As for Skitsy, a girl with an unusually robust constitution, she escaped to take the waters in Ems, Germany, which was the popular thing to do back then for people in fragile health. If she thought a sudden illness would bring Hartington back to her, it didn’t work. Lord Hartington sent Skittles a letter saying: “My poor child I trust you are better now, and that even if you have thought me very hard-hearted…you will begin to see that it must have been done some day and that putting it off only made it harder to both of us every day.”
Her answer was to follow Hartington to America. And I'll break in right now to say: "Skittles, don't do it!" Don't you just want to do a girlfriend intervention on her, and tell her she's making a big mistake?
It gets worse. Skittles had company, of course, choosing as her traveling companion a raffish young Irishman named Aubrey de Vere Beauclerk, a young man who had abandoned his wife in Ems to run off with Skittles. An inexperienced lover, Beauclerk was the sort who nevertheless bragged of his sexual exploits. Why Skittles would have chosen such a hot-tempered fop is a mystery, unless it was simply that he was there to flatter her vanity when she needed distraction--and he served as backup to her wounded ego, which might have needed even more backing up after she saw Hartington.
Skittles was young still, just 23, and fully capable of foolish behavior. (Then again, I don't think foolishness is age-specific. We've all heard stories of old fools.) Beauclerk, meanwhile, congratulated himself on winning Skittles as his prize, and then he became smitten. As you do. Skittles was such a lovely, entrancing girl, winning him over with her natural sympathy and sexual skill. They traveled first to Italy, leaving Beauclerk’s wife to find her own way home, before heading to America. If Skittles had to give up Lord Hartington, she wouldn't let him go without a fight.
Now, you could say this episode is the tiniest of moments in the history of Victorian England. But at the same time, it reveals so much about star-crossed lovers and the end of an affair that I'm going to stretch out each excruciating moment.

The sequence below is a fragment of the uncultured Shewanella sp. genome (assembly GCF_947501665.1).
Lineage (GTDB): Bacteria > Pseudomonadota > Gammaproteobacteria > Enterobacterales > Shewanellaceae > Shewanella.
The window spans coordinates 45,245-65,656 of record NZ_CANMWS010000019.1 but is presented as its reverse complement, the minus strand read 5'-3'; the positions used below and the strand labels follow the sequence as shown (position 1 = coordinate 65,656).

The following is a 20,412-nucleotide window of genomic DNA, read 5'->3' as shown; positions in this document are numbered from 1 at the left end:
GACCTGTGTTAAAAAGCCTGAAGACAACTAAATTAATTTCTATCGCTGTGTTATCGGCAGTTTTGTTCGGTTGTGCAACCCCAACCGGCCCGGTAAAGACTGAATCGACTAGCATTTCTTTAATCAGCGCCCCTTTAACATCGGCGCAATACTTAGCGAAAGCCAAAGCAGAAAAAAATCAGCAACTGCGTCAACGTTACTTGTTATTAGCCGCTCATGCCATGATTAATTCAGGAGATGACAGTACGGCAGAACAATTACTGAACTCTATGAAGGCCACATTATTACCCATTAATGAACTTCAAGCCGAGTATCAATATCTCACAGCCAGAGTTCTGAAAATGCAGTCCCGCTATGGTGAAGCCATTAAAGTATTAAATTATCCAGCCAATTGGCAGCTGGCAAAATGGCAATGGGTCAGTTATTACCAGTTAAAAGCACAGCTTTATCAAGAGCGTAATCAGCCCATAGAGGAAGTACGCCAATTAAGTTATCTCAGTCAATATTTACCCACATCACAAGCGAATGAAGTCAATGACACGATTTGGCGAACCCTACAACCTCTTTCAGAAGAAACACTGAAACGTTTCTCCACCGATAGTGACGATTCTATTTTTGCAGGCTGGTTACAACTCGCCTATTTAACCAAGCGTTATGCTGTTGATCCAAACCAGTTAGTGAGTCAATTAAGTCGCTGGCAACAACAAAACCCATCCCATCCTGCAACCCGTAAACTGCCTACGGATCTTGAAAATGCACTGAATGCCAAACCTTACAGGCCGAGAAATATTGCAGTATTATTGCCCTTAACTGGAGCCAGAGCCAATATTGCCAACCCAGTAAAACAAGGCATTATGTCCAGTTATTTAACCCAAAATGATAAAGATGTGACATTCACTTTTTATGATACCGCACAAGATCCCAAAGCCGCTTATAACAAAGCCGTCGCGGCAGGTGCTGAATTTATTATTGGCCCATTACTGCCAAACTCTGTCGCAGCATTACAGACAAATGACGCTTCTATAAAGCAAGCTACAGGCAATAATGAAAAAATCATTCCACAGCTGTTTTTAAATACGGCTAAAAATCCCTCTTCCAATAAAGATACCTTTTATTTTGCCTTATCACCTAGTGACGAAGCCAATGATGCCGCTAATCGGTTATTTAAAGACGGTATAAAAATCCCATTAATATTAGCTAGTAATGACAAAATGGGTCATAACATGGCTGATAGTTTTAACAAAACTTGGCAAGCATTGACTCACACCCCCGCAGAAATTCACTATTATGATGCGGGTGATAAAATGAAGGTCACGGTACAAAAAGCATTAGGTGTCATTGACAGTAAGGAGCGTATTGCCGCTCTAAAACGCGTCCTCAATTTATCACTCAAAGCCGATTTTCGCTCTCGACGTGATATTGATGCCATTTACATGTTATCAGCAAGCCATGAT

So here's the end of Skittles and Lord Hartington, without apology:
Thinking to surprise Hartington, and anticipating his look of delight, Skittles showed up unannounced one day at his New York hotel. He was stunned to see her there. Though he gave her a kindly reception as best he could, Hartington kept the meeting brief. His thoughts were turned to the Civil War, politics back home and the Duchess of Manchester’s place in his life. Skittles was a mistake of his waning youth.
In an anguished conversation, a conversation that Hartington had been hoping to avoid, he made it clear that Skittles needed him more than he needed her.
I'll invent what they said:
"My God, Skitsy, here you are in New York! I never expected to see you here, my darling girl."
"Harty, my sweet, I just had to look at your face. I've missed you so much."
"But dear girl, can't you see? This is just not on. Really, you must go back home."
"Is that all you have to say to me, after I've come this far? Oh, how I hate you!"
Corny, isn't it? These conversations always sound so corny when you're not in them. At any rate, Hartington knew with utter finality that when it came to love, he would never stray again from his class.
And Skittles? She resolved that no man would ever break her heart again. Her trip to America was the worst episode in her emotional life, and she returned to England determined to lead the full-on courtesan's life. (As for Beauclerk, the little weasel, he resolved to reconcile with his wife, and the happy ending there was that Skittles never heard from him again.)
Stayed tuned for Part 8, when Skittles runs off to Paris to put Harty Tarty behind her forever--and to properly learn the artful ways of the courtesan.